Papanicolaou test


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Related to Papanicolaou test: Papanicolaou stain

Papanicolaou test (smear)

 [pap″ah-nik″o-la´oo]
a simple, painless test used most commonly to detect cancer of the uterus and cervix; it is based on the discovery by Dr. George N. Papanicolaou (1883–1962) that malignant uterine tumors slough off cancerous cells into surrounding vaginal fluid. Called also Pap test and Pap smear.

The Papanicolaou technique, an exfoliative cytological staining procedure, is used also in diagnosis of lung, stomach, and bladder cancers. It can be performed on any body excretion (urine, feces), secretion (sputum, prostatic fluid, vaginal fluid), or tissue scraping (as from the uterus, cervix, or stomach). The sample is removed from the area being examined, placed on a glass slide, stained, and then studied under a microscope for evidence of abnormal or cancerous cells.

In five minutes the Pap test can reveal uterine or cervical cancer at a stage in which it produces no visible symptoms, has done no damage, and usually can be completely cured. It is recommended that all women over age 18, and younger women who have been sexually active, should have an annual Pap test and pelvic examination.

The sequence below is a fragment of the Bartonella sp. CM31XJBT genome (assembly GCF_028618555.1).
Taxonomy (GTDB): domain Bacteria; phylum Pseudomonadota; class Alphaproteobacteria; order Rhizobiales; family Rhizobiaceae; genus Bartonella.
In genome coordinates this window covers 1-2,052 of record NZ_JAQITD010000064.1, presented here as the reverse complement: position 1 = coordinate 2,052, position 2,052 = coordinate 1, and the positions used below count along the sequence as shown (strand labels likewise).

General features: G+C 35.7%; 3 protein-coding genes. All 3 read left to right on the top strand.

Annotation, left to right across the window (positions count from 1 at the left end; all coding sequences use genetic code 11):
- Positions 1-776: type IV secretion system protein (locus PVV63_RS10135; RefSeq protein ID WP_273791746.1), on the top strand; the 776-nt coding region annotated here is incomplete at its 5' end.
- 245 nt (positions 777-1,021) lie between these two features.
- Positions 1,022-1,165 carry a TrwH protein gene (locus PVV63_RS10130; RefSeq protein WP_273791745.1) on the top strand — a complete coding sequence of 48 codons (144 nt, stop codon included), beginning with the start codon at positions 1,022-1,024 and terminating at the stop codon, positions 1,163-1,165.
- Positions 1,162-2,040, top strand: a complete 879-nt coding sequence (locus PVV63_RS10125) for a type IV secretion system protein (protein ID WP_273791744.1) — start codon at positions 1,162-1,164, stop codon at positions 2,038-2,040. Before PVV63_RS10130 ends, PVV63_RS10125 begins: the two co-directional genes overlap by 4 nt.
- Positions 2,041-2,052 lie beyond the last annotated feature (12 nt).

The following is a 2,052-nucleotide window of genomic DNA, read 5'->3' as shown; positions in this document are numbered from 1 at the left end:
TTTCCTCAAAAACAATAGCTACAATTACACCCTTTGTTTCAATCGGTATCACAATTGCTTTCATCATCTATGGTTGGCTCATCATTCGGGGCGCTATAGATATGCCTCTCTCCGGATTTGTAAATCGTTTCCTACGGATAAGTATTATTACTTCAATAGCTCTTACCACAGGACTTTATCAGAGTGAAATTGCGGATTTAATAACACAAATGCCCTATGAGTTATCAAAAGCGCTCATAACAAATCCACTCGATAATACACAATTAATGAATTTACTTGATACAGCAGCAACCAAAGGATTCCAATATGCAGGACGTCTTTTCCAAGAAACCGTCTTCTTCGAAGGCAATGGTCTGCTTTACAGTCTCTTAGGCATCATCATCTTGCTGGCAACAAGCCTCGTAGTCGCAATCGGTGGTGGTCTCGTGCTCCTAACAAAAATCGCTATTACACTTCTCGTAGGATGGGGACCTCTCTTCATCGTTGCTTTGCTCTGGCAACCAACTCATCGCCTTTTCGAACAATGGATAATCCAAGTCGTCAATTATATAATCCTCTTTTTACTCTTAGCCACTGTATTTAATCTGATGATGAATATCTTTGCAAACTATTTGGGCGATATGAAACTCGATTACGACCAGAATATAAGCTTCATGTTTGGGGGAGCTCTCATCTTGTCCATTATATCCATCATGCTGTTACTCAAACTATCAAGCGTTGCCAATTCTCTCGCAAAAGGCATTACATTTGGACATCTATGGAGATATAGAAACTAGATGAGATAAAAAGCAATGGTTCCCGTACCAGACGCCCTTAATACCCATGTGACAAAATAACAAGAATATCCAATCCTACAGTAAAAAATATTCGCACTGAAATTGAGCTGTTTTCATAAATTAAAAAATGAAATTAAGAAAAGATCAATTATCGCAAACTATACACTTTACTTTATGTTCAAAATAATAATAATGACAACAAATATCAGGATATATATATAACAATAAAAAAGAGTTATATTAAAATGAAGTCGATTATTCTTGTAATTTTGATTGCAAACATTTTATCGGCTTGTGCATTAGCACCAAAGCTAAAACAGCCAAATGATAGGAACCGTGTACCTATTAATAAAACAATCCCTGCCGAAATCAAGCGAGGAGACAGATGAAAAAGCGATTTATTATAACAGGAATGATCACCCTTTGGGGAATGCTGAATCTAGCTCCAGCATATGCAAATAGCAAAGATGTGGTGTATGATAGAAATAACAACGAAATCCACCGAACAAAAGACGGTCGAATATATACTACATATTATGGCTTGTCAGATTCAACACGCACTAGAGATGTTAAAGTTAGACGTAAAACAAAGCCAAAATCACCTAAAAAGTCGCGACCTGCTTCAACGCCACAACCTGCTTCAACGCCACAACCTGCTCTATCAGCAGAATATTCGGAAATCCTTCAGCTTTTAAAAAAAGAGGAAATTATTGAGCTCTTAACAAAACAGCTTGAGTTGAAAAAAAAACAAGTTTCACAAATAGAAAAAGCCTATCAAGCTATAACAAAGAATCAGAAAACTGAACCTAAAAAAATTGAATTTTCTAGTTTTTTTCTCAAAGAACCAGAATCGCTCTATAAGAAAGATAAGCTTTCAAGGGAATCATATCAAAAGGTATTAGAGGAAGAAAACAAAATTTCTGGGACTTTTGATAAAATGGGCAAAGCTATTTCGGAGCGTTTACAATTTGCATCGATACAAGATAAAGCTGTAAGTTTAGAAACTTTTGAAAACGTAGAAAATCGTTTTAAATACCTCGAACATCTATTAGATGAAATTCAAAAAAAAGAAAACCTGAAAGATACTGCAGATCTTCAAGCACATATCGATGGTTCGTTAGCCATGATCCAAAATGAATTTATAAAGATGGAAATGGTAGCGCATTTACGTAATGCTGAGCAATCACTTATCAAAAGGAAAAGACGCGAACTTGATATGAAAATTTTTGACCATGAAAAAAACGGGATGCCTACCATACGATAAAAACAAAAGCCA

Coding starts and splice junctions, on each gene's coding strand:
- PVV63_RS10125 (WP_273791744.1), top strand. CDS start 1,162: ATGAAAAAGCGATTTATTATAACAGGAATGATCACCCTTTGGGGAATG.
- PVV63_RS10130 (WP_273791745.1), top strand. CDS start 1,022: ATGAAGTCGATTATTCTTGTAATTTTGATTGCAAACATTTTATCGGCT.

Pap smear. From Lammon et al., 1995.

Papanicolaou test

(pä′pə-nē′kə-lou′, păp′ə-nĭk′ə-lou′)
n.
The Pap smear.

Papanicolaou (Pap) test

[pap′ənik′əlou′]
Etymology: George N. Papanicolaou, Greek physician in U.S. practice, 1883-1962
a simple smear method of examining stained exfoliative cells. It is used most commonly to detect cancers of the cervix, but it may be used for tissue specimens from any organ. A smear, the Papanicolaou's (Pap) smear, is usually obtained during a routine pelvic examination annually beginning at 18 years of age. The technique permits early diagnosis of cancer and has contributed to a lower death rate from cervical cancer. The findings are usually reported descriptively. Also called
Usage notes: (informal)
Pap smear, Pap test.
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Positive Pap smear indicative of cervical cancer
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Obtaining a cervical Pap smear

Papanicolaou test

, Pap test (pap?-a-ne'ka-low?)
[George Nicholas Papanicolaou, Gr.-born U.S. scientist, 1883–1962]
,

Pap test

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TOOLS FOR PAP TEST: (top to bottom) Cytobrush, cervical cytobroom, and wooden paddle
A cytological study used to detect cancer in cells that an organ has shed. The Pap test has been used most often in the diagnosis and prevention of cervical cancers, but it also is valuable in the detection of pleural or peritoneal malignancies and in the evaluation of cellular changes caused by radiation, infection, or atrophy. Synonym: Pap smear